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Is life all work and no play for trained guide dogs?

At the end of the day, guide dogs shed the "business suit" and enjoy life as companion animals.
At the end of the day, guide dogs shed the "business suit" and enjoy life as companion animals.
Stephanie Colman

The general public holds a lot of misconceptions about working guide dogs. It’s easy to see a working team in action, the dog clearly focused on the enormous task of keeping his person safe, and wonder if the dogs are ever allowed to just be dogs.

“When we’re at home, there’s no harness,” said Lorri Bernson, Guide Dogs of America’s community relations and media liaison – and program graduate. “That’s the dog’s time. It’s downtime for everybody. At home they’re pet dogs.”

According to Bernson, students are taught the importance of helping their dogs “shake off the day.” When a dog-and-handler team returns home, one of the first things on the agenda is a good play session.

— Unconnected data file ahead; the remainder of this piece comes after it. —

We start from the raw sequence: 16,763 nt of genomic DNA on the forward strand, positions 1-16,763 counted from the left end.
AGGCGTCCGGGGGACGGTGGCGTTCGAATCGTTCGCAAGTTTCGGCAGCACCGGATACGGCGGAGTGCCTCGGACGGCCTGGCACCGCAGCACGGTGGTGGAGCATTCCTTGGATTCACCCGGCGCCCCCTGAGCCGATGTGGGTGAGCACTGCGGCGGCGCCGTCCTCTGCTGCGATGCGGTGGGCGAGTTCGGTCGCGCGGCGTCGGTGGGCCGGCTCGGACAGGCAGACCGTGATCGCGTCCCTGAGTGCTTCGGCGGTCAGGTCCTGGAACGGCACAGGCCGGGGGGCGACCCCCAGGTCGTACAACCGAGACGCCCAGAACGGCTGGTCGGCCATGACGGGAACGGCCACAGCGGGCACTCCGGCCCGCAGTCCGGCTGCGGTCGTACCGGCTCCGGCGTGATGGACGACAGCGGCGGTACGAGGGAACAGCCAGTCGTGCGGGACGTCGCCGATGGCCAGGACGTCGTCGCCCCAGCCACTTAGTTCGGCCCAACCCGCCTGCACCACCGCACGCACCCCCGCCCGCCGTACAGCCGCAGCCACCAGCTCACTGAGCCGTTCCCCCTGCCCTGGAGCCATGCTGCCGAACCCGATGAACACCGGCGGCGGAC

“At the end of the day, we play, play, play. The dogs take off the business suit and play it out,” Bernson said.

Just not with balls. Balls are still off-limits for working guide dogs, especially guide dogs in-training.

“A ball is something a working dog might see on an average day,” explained Bernson. “If a dog is used to playing with a ball, it’s easier to get distracted because he’ll see the ball as a fun thing. We don’t want to tempt them with any more distractions than they already have.”

The same goes with people food. Introduce a dog to the flavors that abound on the human dinner plate, and you’re setting your dog up for a hugely unfair challenge.

“The dogs are trained to not start sniffing around in-harness, but once they’ve sampled human food, it’s much harder to ignore it. Then your restaurant days are over,” said Bernson.

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